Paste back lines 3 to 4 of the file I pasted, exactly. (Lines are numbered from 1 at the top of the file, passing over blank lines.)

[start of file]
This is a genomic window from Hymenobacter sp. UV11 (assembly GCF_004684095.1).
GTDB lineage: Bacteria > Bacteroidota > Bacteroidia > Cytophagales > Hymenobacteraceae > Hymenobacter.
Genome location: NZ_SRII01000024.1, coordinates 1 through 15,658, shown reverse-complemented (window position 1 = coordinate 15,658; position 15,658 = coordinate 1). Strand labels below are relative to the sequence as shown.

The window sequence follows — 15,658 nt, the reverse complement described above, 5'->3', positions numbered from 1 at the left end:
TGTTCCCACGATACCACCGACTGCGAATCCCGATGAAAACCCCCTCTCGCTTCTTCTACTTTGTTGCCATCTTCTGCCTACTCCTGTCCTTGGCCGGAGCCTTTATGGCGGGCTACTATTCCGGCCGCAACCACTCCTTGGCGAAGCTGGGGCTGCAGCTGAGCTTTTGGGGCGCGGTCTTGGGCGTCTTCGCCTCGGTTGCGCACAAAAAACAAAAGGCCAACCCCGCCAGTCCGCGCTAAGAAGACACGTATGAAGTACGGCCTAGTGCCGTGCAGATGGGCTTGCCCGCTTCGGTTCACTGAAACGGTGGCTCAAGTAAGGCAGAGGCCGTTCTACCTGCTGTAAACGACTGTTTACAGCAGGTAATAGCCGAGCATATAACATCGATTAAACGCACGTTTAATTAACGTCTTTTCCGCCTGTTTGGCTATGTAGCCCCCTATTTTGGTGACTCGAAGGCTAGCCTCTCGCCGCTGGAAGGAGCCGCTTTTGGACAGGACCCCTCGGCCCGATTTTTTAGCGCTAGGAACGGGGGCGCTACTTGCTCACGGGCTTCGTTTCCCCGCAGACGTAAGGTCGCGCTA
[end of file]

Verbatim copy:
Genome location: NZ_SRII01000024.1, coordinates 1 through 15,658, shown reverse-complemented (window position 1 = coordinate 15,658; position 15,658 = coordinate 1). Strand labels below are relative to the sequence as shown.

The window sequence follows — 15,658 nt, the reverse complement described above, 5'->3', positions numbered from 1 at the left end: